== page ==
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Funding boost for UK drugs manufacturing

Published on 30/03/15 at 09:09am
The Medicines Manufacturing Industry Partnership (MMIP) was launched last year by the ABPI and BIA

The UK government is funding new manufacturing partnerships that will improve design processes and supply chain initiatives to lift the UK life sciences sector. 

The ABPI and the UK BioIndustry Association (BIA) have welcomed a government decision to fund a project to develop new digital design and processes for medicines that has the potential to make them significantly better, faster and safer.
 
The Medicines Manufacturing Industry Partnership (MMIP) was launched last year by the ABPI and BIA to bring together key industry bodies, and now this is the first time the project has borne fruit in the shape of a big funding round.

Some of the key names involved in the movement are Pfizer, GlaxoSmithKline, AstraZeneca, Bristol-Myers Squibb, Process Systems Enterprise, Perceptive Engineering, Britest, Cambridge Crystallographic Data Centre, University of Leeds, Cambridge, STFC and the University of Strathclyde.
 
ABPI recently-appointed project director for manufacturing James Christie says: “I warmly welcome this announcement and I am very proud of MMIP’s role in helping to secure funding for this project. I firmly believe that this will be a powerful vehicle for enhancing the external environment for medicines manufacturing. Most importantly it will enable new and complex medicines to be developed and brought to market quicker and more cost effectively”.

BIA chief executive Steve Bates also says the investment is a positive step towards increasing the UK’s prominence in medicine manufacturing and also in safeguarding and creating jobs. “It’s also great to see a further £6.2 million grant awarded to the CPI as part of their project, adopting innovative technologies emerging from UK SMEs to improve the supply chain for biologic medicinal products.”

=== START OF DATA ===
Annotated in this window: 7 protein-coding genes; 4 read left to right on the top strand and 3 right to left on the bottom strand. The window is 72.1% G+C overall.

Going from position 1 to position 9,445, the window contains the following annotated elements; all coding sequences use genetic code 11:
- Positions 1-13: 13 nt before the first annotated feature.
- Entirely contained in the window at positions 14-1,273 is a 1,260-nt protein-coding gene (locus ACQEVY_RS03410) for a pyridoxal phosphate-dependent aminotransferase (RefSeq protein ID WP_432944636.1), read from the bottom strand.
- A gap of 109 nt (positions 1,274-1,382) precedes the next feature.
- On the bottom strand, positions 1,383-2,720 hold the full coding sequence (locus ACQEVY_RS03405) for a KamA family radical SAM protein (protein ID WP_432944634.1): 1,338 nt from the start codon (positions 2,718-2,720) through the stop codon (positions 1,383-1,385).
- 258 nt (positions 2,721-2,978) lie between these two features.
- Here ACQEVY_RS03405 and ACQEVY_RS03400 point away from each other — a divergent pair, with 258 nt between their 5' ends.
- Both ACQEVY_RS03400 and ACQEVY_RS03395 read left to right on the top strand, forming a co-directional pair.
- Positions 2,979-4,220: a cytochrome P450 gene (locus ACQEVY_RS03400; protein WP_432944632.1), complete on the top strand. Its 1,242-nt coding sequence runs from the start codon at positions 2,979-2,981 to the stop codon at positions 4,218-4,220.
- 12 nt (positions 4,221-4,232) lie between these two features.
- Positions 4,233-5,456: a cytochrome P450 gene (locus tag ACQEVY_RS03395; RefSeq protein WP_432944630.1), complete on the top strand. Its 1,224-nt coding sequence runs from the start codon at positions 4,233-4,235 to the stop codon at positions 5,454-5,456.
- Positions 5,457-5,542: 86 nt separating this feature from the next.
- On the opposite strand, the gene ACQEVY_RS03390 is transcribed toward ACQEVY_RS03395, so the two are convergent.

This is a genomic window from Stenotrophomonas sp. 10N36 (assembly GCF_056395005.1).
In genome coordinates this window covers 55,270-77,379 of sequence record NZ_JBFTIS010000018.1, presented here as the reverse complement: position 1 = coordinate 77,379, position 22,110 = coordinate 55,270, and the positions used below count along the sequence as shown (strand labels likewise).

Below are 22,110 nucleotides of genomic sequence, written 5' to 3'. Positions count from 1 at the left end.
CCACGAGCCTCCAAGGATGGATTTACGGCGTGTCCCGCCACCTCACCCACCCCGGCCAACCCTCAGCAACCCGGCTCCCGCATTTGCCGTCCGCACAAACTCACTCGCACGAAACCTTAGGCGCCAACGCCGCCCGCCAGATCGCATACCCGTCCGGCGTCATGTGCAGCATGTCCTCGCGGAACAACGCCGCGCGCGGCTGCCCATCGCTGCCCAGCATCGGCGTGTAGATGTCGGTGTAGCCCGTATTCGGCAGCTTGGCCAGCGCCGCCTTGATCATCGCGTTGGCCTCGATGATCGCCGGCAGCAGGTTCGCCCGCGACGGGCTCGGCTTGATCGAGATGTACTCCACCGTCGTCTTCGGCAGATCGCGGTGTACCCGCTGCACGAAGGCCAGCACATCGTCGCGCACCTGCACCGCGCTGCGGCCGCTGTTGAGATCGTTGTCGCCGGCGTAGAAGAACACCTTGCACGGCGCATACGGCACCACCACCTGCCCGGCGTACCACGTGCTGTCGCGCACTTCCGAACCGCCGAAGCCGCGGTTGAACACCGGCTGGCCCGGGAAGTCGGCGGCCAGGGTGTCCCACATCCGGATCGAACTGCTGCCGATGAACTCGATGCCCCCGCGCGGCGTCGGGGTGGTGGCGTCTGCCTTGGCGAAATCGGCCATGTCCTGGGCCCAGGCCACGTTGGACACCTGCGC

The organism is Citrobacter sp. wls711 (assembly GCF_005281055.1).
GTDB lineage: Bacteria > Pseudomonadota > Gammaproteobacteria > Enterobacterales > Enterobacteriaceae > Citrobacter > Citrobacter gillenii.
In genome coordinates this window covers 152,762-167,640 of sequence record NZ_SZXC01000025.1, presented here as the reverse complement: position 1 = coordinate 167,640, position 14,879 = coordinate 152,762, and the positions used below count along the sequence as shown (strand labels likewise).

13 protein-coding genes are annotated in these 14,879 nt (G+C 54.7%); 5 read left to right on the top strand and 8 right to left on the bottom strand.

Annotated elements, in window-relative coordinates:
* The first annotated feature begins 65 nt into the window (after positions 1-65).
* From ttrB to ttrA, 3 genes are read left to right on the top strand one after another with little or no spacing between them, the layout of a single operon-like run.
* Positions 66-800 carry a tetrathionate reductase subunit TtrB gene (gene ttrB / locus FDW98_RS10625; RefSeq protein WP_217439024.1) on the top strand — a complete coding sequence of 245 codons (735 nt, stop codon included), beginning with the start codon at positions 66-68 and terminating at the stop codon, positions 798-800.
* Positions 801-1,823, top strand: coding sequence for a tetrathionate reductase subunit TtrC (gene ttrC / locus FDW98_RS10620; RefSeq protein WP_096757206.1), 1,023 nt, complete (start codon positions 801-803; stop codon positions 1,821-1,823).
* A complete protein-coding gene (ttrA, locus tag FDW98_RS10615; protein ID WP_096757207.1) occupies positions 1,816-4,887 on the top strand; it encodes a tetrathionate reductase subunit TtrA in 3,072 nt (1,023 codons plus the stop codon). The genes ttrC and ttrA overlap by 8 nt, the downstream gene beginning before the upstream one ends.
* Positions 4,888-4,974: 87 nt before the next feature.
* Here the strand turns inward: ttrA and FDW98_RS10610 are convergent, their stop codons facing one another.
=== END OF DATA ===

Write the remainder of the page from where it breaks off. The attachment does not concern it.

Winners in UK supply chain move
UCB has announced that its joint bid with five other UK-based organisations has been selected as a recipient of the government’s 2014 Advanced Manufacturing Supply Chain Initiative (AMSCI), which will result in a £6.2 million grant to support the development of novel biologic treatments.

One of the aims of AMSCI is to encourage suppliers to move to the UK, but the winning project looks to tackle challenges in the discovery, development and supply of biologics, which are the fastest growing class of pharmaceutical products.

The UK has played an important role in the emergence of biologic therapy, with the discovery of interferons at the National Institute of Medical Research and the development of monoclonal antibodies using a technology discovered at the Medical Research Council laboratory of Molecular Biology.

UCB and Lonza Biologics are lead partners in the consortium, which will be managed by the Centre for Process Innovation. Crucially, the consortia also comprises three specialist biotech companies: Sphere Fluidics, Horizon Discovery and Alcyomics.

Ismail Kola, executive VP and president of UCB NewMedicines, says: “We are thrilled to receive backing for a project that has the potential to transform the way biologics are brought to market.

"The selection of our bid also shows that the UK government recognises the value of investing in the manufacturing of medicines, with incentives such as the AMSCI scheme reinforcing the attractiveness of this country’s life sciences environment. This is a step in the right direction of enabling UK patients to benefit from innovations in the pharmaceutical industry.”

Brett Wells

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